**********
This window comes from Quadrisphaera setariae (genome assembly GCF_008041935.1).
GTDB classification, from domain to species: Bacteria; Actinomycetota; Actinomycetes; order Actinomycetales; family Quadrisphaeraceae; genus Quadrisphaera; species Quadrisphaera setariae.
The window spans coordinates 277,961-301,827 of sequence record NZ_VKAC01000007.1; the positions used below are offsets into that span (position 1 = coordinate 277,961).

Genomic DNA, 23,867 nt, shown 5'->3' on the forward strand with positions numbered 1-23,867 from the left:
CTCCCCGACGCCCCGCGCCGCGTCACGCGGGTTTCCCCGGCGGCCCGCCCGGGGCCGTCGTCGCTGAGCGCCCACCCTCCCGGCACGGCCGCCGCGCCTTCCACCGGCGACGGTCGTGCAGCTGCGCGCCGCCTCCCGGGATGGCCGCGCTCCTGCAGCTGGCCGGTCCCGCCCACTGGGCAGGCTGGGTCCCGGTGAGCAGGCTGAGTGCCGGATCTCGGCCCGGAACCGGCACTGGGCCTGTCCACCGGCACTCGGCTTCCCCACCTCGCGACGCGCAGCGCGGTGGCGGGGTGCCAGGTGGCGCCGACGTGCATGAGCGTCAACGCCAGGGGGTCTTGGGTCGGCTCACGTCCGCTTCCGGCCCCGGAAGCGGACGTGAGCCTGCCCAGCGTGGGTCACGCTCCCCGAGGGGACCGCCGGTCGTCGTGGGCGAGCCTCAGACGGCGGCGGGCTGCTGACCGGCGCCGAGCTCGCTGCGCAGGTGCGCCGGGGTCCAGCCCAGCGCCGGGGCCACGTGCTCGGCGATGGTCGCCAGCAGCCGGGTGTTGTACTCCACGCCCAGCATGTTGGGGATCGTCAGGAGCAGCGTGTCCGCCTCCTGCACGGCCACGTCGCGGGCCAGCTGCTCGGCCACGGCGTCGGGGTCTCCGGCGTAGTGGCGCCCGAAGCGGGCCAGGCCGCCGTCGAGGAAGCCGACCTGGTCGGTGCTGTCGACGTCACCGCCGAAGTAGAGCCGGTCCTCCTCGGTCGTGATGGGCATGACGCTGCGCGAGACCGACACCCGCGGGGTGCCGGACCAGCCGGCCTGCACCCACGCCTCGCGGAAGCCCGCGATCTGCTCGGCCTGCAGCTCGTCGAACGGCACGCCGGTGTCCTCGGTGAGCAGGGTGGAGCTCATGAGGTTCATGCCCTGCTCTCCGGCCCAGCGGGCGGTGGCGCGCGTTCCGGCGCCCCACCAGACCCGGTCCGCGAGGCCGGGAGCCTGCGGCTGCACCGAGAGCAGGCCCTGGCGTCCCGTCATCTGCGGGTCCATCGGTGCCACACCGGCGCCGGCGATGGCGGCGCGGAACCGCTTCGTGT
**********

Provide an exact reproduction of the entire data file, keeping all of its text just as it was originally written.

This window comes from Quadrisphaera setariae (genome assembly GCF_008041935.1).
GTDB classification, from domain to species: Bacteria; Actinomycetota; Actinomycetes; order Actinomycetales; family Quadrisphaeraceae; genus Quadrisphaera; species Quadrisphaera setariae.
The window spans coordinates 277,961-301,827 of sequence record NZ_VKAC01000007.1; the positions used below are offsets into that span (position 1 = coordinate 277,961).

Genomic DNA, 23,867 nt, shown 5'->3' on the forward strand with positions numbered 1-23,867 from the left:
CTCCCCGACGCCCCGCGCCGCGTCACGCGGGTTTCCCCGGCGGCCCGCCCGGGGCCGTCGTCGCTGAGCGCCCACCCTCCCGGCACGGCCGCCGCGCCTTCCACCGGCGACGGTCGTGCAGCTGCGCGCCGCCTCCCGGGATGGCCGCGCTCCTGCAGCTGGCCGGTCCCGCCCACTGGGCAGGCTGGGTCCCGGTGAGCAGGCTGAGTGCCGGATCTCGGCCCGGAACCGGCACTGGGCCTGTCCACCGGCACTCGGCTTCCCCACCTCGCGACGCGCAGCGCGGTGGCGGGGTGCCAGGTGGCGCCGACGTGCATGAGCGTCAACGCCAGGGGGTCTTGGGTCGGCTCACGTCCGCTTCCGGCCCCGGAAGCGGACGTGAGCCTGCCCAGCGTGGGTCACGCTCCCCGAGGGGACCGCCGGTCGTCGTGGGCGAGCCTCAGACGGCGGCGGGCTGCTGACCGGCGCCGAGCTCGCTGCGCAGGTGCGCCGGGGTCCAGCCCAGCGCCGGGGCCACGTGCTCGGCGATGGTCGCCAGCAGCCGGGTGTTGTACTCCACGCCCAGCATGTTGGGGATCGTCAGGAGCAGCGTGTCCGCCTCCTGCACGGCCACGTCGCGGGCCAGCTGCTCGGCCACGGCGTCGGGGTCTCCGGCGTAGTGGCGCCCGAAGCGGGCCAGGCCGCCGTCGAGGAAGCCGACCTGGTCGGTGCTGTCGACGTCACCGCCGAAGTAGAGCCGGTCCTCCTCGGTCGTGATGGGCATGACGCTGCGCGAGACCGACACCCGCGGGGTGCCGGACCAGCCGGCCTGCACCCACGCCTCGCGGAAGCCCGCGATCTGCTCGGCCTGCAGCTCGTCGAACGGCACGCCGGTGTCCTCGGTGAGCAGGGTGGAGCTCATGAGGTTCATGCCCTGCTCTCCGGCCCAGCGGGCGGTGGCGCGCGTTCCGGCGCCCCACCAGACCCGGTCCGCGAGGCCGGGAGCCTGCGGCTGCACCGAGAGCAGGCCCTGGCGTCCCGTCATCTGCGGGTCCATCGGTGCCACACCGGCGCCGGCGATGGCGGCGCGGAACCGCTTCGTGT